|ECR 2018 / C-3205|
|Uterine mass in pelvic MRI : the "atypical" myoma puzzle for the radiologist and the gynecologist.|
Uterine leiomyomas are the most common gynecologic tumor (commonly diagnosed in pelvic ultrasound and affecting 50% of women at menopause), whereas the incidence of uterine sarcomas is rare (1.7 per 100,000 women) with a majority of leiomyosarcomas (LMS)1,2,3.
Myoma and LMS are at the opposite ends of pathologic spectrum of uterine smooth muscle tumors, including « leiomyoma variants » such as mitotically active, cellular, and atypical myomas ; as well as smooth muscle tumor of uncertain malignant potential (STUMP)4,5,6. Table 1
MRI preoperative distinction between both diagnoses (using T2-weighted images, diffusion (DWI) with apparent diffusion coefficient (ADC) and perfusion) is fundamental for therapeutic management, because surgical fragmentation of sarcomas is contraindicated. Negative consequences of tumoral morcellation on survival of patients who are found to have malignant instead of benign uterine masses is recognized (risk of intraperitoneal dissemination and distant metastases).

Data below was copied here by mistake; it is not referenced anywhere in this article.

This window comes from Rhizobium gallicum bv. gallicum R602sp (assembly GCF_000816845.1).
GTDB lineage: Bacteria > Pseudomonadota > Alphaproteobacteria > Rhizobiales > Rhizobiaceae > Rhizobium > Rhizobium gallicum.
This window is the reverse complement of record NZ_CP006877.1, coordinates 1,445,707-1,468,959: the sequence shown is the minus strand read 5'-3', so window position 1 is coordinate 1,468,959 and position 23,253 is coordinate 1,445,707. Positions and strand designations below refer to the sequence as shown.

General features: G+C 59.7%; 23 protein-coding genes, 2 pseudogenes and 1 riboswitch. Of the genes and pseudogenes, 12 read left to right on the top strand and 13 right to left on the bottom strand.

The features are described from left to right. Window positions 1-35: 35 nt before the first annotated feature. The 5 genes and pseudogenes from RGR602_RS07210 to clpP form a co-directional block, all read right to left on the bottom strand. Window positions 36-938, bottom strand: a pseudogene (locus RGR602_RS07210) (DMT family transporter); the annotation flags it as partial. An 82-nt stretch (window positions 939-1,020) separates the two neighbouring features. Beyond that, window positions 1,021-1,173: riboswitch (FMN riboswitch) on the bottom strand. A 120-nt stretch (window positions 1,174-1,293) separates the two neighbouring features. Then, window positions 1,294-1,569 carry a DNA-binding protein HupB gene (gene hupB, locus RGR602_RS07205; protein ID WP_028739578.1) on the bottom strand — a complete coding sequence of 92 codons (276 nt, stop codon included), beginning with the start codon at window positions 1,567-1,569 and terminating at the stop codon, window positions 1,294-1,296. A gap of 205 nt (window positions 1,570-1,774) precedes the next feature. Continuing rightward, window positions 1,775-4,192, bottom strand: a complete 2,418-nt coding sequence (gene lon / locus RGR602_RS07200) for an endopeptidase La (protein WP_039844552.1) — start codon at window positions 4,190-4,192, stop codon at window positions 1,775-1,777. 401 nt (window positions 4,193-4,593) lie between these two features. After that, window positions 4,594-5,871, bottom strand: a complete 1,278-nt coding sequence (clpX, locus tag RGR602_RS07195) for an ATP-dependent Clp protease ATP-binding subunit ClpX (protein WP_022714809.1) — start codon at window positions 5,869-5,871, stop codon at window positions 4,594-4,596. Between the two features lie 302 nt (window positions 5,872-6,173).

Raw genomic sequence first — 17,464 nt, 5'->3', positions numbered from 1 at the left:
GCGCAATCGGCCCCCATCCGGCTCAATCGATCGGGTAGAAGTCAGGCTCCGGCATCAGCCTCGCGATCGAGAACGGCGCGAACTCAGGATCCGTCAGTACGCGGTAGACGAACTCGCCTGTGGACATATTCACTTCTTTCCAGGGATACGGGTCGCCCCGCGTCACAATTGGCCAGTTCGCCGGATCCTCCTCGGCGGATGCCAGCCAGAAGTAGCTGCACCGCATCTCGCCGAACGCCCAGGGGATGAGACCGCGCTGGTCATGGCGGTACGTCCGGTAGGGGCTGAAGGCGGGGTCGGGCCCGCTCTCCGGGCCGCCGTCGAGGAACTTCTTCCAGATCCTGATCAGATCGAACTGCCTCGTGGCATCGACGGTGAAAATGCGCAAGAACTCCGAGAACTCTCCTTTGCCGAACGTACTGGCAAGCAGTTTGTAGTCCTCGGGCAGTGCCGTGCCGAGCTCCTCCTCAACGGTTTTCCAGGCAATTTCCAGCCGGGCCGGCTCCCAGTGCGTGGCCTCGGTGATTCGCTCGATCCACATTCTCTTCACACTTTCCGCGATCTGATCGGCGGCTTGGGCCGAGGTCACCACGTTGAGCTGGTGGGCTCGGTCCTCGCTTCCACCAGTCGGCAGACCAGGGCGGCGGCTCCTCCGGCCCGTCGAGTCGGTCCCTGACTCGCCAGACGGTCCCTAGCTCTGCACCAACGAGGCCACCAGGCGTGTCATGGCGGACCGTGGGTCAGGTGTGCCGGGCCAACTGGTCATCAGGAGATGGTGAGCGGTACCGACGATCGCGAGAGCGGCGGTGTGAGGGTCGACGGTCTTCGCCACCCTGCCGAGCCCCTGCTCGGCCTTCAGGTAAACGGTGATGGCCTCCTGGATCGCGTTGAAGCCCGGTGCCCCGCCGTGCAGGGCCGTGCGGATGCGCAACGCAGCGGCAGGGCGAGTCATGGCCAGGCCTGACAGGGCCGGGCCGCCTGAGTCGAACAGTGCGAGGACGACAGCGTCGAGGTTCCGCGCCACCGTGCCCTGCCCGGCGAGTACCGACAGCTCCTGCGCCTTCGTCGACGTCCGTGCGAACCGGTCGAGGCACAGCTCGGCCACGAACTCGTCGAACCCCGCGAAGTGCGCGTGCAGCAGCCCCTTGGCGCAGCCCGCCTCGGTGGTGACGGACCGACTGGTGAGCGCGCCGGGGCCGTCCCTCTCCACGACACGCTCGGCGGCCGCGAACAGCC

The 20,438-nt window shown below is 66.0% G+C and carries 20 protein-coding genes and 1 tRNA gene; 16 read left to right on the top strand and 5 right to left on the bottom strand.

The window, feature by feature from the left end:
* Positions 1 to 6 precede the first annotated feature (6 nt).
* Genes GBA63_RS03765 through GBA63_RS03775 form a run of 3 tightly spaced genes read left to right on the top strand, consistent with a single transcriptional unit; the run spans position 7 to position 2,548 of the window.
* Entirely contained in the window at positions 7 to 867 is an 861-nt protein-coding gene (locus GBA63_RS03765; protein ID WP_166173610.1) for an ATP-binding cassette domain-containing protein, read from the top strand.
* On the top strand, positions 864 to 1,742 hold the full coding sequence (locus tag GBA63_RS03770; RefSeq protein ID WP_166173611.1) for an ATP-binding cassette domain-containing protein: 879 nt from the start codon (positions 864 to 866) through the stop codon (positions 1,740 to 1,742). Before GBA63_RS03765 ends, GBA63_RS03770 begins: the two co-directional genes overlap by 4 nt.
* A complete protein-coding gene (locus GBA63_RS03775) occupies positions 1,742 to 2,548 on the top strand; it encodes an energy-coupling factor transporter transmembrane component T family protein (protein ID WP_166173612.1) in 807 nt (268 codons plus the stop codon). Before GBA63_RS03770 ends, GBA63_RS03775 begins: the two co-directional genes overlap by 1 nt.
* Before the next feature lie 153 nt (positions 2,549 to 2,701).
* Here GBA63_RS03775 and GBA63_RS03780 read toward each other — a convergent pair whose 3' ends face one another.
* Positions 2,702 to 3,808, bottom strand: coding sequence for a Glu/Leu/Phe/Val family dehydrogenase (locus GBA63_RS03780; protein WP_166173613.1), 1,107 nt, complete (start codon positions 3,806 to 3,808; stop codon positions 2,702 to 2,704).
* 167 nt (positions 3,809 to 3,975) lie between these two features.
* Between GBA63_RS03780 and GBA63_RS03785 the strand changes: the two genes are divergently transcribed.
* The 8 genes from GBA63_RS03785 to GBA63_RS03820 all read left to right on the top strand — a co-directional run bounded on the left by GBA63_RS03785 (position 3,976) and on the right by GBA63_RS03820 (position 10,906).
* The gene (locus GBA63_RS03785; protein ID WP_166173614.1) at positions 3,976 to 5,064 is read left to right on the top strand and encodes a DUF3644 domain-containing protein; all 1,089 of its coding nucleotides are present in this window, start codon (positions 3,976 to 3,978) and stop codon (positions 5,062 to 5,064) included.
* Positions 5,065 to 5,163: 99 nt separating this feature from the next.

Imaging findings of « leiomyoma variants » are a diagnostic challenge for any radiologist who regularly performs pelvic MRI. Table 2
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